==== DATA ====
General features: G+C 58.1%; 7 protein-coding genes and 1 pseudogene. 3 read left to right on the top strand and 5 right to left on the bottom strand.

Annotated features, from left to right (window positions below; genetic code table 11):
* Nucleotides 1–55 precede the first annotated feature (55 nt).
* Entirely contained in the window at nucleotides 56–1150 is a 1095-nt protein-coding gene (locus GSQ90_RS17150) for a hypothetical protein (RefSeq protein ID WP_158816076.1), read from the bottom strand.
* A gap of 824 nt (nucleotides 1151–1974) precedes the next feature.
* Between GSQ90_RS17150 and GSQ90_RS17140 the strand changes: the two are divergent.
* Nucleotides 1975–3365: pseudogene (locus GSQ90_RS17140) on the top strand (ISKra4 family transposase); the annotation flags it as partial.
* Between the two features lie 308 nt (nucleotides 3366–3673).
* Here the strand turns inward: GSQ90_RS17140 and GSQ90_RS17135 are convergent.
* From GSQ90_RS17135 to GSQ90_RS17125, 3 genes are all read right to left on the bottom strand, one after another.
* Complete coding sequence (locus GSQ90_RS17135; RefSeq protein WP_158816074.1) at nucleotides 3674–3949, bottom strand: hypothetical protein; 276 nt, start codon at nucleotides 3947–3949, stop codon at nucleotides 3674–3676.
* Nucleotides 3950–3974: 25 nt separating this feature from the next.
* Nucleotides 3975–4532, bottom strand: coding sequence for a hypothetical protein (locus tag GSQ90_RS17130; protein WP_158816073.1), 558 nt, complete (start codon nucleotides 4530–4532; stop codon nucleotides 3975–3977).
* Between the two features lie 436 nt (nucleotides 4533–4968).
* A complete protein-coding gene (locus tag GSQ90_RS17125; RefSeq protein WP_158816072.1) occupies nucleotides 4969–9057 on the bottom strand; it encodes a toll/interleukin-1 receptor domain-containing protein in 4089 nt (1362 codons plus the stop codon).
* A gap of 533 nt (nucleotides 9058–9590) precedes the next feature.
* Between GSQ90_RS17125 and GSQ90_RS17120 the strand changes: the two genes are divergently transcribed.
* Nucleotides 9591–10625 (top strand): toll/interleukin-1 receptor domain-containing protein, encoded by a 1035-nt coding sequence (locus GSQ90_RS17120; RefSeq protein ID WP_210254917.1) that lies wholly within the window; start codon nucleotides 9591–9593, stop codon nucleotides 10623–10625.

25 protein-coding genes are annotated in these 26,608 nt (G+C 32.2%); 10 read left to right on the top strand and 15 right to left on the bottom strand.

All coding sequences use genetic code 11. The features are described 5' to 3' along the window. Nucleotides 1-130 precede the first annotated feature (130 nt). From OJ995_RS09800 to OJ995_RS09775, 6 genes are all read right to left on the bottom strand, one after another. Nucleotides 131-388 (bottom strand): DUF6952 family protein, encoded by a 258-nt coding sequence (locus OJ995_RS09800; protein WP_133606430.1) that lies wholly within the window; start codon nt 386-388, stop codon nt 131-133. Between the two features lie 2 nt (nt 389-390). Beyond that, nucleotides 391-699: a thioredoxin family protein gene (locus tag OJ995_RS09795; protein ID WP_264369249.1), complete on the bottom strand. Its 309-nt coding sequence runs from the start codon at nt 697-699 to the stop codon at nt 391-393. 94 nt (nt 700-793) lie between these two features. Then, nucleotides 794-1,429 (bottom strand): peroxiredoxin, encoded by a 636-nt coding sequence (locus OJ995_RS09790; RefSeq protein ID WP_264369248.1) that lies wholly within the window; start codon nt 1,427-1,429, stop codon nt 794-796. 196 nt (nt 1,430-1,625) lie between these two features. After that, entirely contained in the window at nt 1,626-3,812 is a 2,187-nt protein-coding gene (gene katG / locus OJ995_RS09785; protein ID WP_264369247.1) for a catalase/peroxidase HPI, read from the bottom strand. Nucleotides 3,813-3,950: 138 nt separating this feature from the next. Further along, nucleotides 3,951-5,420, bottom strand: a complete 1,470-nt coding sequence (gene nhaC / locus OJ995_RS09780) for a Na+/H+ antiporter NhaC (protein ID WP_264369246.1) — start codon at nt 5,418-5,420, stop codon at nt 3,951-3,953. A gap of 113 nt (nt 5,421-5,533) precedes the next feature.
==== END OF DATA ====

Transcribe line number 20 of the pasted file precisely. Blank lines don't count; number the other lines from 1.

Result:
All coding sequences use genetic code 11. The features are described 5' to 3' along the window. Nucleotides 1-130 precede the first annotated feature (130 nt). From OJ995_RS09800 to OJ995_RS09775, 6 genes are all read right to left on the bottom strand, one after another. Nucleotides 131-388 (bottom strand): DUF6952 family protein, encoded by a 258-nt coding sequence (locus OJ995_RS09800; protein WP_133606430.1) that lies wholly within the window; start codon nt 386-388, stop codon nt 131-133. Between the two features lie 2 nt (nt 389-390). Beyond that, nucleotides 391-699: a thioredoxin family protein gene (locus tag OJ995_RS09795; protein ID WP_264369249.1), complete on the bottom strand. Its 309-nt coding sequence runs from the start codon at nt 697-699 to the stop codon at nt 391-393. 94 nt (nt 700-793) lie between these two features. Then, nucleotides 794-1,429 (bottom strand): peroxiredoxin, encoded by a 636-nt coding sequence (locus OJ995_RS09790; RefSeq protein ID WP_264369248.1) that lies wholly within the window; start codon nt 1,427-1,429, stop codon nt 794-796. 196 nt (nt 1,430-1,625) lie between these two features. After that, entirely contained in the window at nt 1,626-3,812 is a 2,187-nt protein-coding gene (gene katG / locus OJ995_RS09785; protein ID WP_264369247.1) for a catalase/peroxidase HPI, read from the bottom strand. Nucleotides 3,813-3,950: 138 nt separating this feature from the next. Further along, nucleotides 3,951-5,420, bottom strand: a complete 1,470-nt coding sequence (gene nhaC / locus OJ995_RS09780) for a Na+/H+ antiporter NhaC (protein ID WP_264369246.1) — start codon at nt 5,418-5,420, stop codon at nt 3,951-3,953. A gap of 113 nt (nt 5,421-5,533) precedes the next feature.